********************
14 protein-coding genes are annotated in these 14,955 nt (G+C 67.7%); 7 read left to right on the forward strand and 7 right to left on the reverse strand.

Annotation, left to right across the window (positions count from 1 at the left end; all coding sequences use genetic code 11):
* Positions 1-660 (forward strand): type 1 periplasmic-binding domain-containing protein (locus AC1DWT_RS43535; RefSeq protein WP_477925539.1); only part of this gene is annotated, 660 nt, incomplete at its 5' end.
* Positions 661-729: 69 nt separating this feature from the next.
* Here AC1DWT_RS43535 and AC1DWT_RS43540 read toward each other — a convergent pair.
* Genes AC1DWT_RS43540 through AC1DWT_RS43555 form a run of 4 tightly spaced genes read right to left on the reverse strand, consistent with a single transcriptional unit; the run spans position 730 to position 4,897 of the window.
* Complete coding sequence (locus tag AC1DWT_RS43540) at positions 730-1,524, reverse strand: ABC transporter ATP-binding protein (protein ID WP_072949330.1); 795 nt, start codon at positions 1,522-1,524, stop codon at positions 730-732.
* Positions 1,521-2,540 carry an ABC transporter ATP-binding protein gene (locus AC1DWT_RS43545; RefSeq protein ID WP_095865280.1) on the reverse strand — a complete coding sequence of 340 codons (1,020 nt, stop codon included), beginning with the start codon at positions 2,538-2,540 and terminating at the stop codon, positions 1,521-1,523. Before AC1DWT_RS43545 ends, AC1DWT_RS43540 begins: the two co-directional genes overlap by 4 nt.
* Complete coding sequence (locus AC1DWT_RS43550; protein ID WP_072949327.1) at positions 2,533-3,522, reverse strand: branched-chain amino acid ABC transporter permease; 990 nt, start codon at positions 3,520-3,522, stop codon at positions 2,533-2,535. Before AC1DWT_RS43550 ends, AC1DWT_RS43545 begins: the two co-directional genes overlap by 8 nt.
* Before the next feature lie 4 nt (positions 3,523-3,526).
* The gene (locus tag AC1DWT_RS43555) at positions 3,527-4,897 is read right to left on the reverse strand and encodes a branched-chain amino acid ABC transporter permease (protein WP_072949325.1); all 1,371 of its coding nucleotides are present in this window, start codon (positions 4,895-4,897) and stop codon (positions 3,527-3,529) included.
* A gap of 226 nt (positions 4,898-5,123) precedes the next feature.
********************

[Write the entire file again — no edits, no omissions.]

14 protein-coding genes are annotated in these 14,955 nt (G+C 67.7%); 7 read left to right on the forward strand and 7 right to left on the reverse strand.

Annotation, left to right across the window (positions count from 1 at the left end; all coding sequences use genetic code 11):
* Positions 1-660 (forward strand): type 1 periplasmic-binding domain-containing protein (locus AC1DWT_RS43535; RefSeq protein WP_477925539.1); only part of this gene is annotated, 660 nt, incomplete at its 5' end.
* Positions 661-729: 69 nt separating this feature from the next.
* Here AC1DWT_RS43535 and AC1DWT_RS43540 read toward each other — a convergent pair.
* Genes AC1DWT_RS43540 through AC1DWT_RS43555 form a run of 4 tightly spaced genes read right to left on the reverse strand, consistent with a single transcriptional unit; the run spans position 730 to position 4,897 of the window.
* Complete coding sequence (locus tag AC1DWT_RS43540) at positions 730-1,524, reverse strand: ABC transporter ATP-binding protein (protein ID WP_072949330.1); 795 nt, start codon at positions 1,522-1,524, stop codon at positions 730-732.
* Positions 1,521-2,540 carry an ABC transporter ATP-binding protein gene (locus AC1DWT_RS43545; RefSeq protein ID WP_095865280.1) on the reverse strand — a complete coding sequence of 340 codons (1,020 nt, stop codon included), beginning with the start codon at positions 2,538-2,540 and terminating at the stop codon, positions 1,521-1,523. Before AC1DWT_RS43545 ends, AC1DWT_RS43540 begins: the two co-directional genes overlap by 4 nt.
* Complete coding sequence (locus AC1DWT_RS43550; protein ID WP_072949327.1) at positions 2,533-3,522, reverse strand: branched-chain amino acid ABC transporter permease; 990 nt, start codon at positions 3,520-3,522, stop codon at positions 2,533-2,535. Before AC1DWT_RS43550 ends, AC1DWT_RS43545 begins: the two co-directional genes overlap by 8 nt.
* Before the next feature lie 4 nt (positions 3,523-3,526).
* The gene (locus tag AC1DWT_RS43555) at positions 3,527-4,897 is read right to left on the reverse strand and encodes a branched-chain amino acid ABC transporter permease (protein WP_072949325.1); all 1,371 of its coding nucleotides are present in this window, start codon (positions 4,895-4,897) and stop codon (positions 3,527-3,529) included.
* A gap of 226 nt (positions 4,898-5,123) precedes the next feature.